Technology Bits & Bytes

 

Blackboards and Other Innovations

By: Dr. Mark Carleton, Headmaster

Much of what occupies a Headmaster’s time these days (and, a parent’s time, for that matter) is the consideration of young people’s relationship with technology . . . or, ANY person’s relationship with technology, if we’re really being honest.  Questions related to how we choose to use, or not use, this “device” or that “application” can make a huge difference.  Unlike in the recent past, that difference doesn’t just relate to our individual productivity—whether in the workplace or the classroom—but it also relates to the impact it can have on our own happiness, our relationships to ourselves, and our connections to other people, communities, and institutions.

As I’ve been thinking about this, our Chief Technology Officer, David Robertson, shared the following article with me from Vanity FairThe Human Factor, by William Langewiesche.  In his piece, Langewiesche uses the crash of Air France Flight 447 as a case study, prompting us to think critically about how dependent we have become on technology.  In a striking and unexpected twist at the end, Langewiesche actually suggests that the answer to the problem raised by AF447 is not less technology, but more. 

Contrast this viewpoint with that of Dr. Sherry Turkle, author of Alone Together: Why We Expect More from Technology and Less from Each Otherwho presents a much more cynical and cautionary tale of life in a hyper-connected world.  Citing tragic and pervasive disadvantages that technology provides related to more control and convenience in our interpersonal relationships, Turkle argues that even though we may feel more connected than ever, we are becoming hollow men and women doomed to shallow relationships bereft of real intimacy.

Here is the rub . . . at least as I see it and captured in a fascinating observation from Langewiesche’s article: “It seems that we are locked into a spiral in which poor human performance begets automation, which worsens human performance, which begets increasing automation. The pattern is common to our time . . .  This same sentiment has been spoken in virtually every context one might imagine.  In fact, it was likely said in the educational field twenty years or so ago at the advent of a movement like “Chicago Math” and with technologies like the graphing calculator.  Proponents of both argued (and they argue still) that we should use available research and technology to liberate children from “doing math” so that they can “think math” instead.  Fundamentalists (and I use that term in its most literal sense) in Math Departments everywhere lamented each of these individually as the end of a student’s ability to accomplish either; two of many outcomes have been that all major textbook companies now offer some type of “conceptual approach” to mathematics, and college entrance exams now require graphing calculators.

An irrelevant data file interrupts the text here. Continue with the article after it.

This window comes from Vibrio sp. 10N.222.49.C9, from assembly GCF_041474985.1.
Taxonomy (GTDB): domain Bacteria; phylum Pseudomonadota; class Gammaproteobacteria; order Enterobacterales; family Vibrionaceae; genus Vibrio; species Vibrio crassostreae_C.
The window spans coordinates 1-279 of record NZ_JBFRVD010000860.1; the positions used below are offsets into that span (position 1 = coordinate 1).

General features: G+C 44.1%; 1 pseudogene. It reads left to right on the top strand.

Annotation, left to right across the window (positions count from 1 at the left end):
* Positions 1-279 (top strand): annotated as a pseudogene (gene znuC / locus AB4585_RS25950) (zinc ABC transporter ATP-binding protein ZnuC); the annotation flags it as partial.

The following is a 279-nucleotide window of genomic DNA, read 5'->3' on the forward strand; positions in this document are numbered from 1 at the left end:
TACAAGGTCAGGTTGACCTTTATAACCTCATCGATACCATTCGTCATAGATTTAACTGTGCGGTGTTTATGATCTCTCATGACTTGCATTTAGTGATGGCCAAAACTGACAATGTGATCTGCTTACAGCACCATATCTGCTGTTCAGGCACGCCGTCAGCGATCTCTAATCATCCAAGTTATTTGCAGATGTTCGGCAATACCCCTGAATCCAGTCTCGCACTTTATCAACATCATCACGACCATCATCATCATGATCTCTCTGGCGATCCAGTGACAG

Another example more intimate to teachers and pedagogy is this one: the “technological” advance of introducing blackboards in the United States in the early 1800’s took the concept of the “personal slate” and made it into a communal display.  The resultant shift in pedagogy transformed the teacher from individual mentor or, as we like to say in educational circles, from the “guide on the side” to the “sage on the stage.”  Two-hundred-plus years later, we are trying to reverse this trend . . . partly because of the revolutionary introduction of our generation's "personal slate"--something called an iPad.

Enter the key question on every Headmaster’s mind . . . and every parent’s mind, too: How do we use the many evolving tools around us in ways that promote “human performance” rather than worsen it, connecting to Langewiesche’s quote above?  That’s the real rub, isn't it?  We master it, or it masters us.  (And our track record in this isn’t great.) 

How do we promote “human performance” while avoiding “mastery by technology”?  In education, particularly, I think we first have to consider the context of that performance and then ask a few key essential questions:

  • What skills will be valuable in that context?
  • What skills that we have traditionally taught will NOT be valuable in that context? 
  • Does the creative and purposeful use of technology, in that context, afford teachers and students the opportunity to accomplish some set of learning goals that could not be attained in the absence of that technology?

We need to view technology and any of the other countless “innovations” emerging in the educational paradigm through a clear lens focused on learning—both student and adult learning, for that matter—rather than one focused on the fanfare surrounding the technology or innovations themselves.  This is the view that we try to promote at Presbyterian School.  After all, when was the last time you heard your child or a teacher rejoicing over the transformative impact of a pencil . . . or a textbook . . . or a blackboard?

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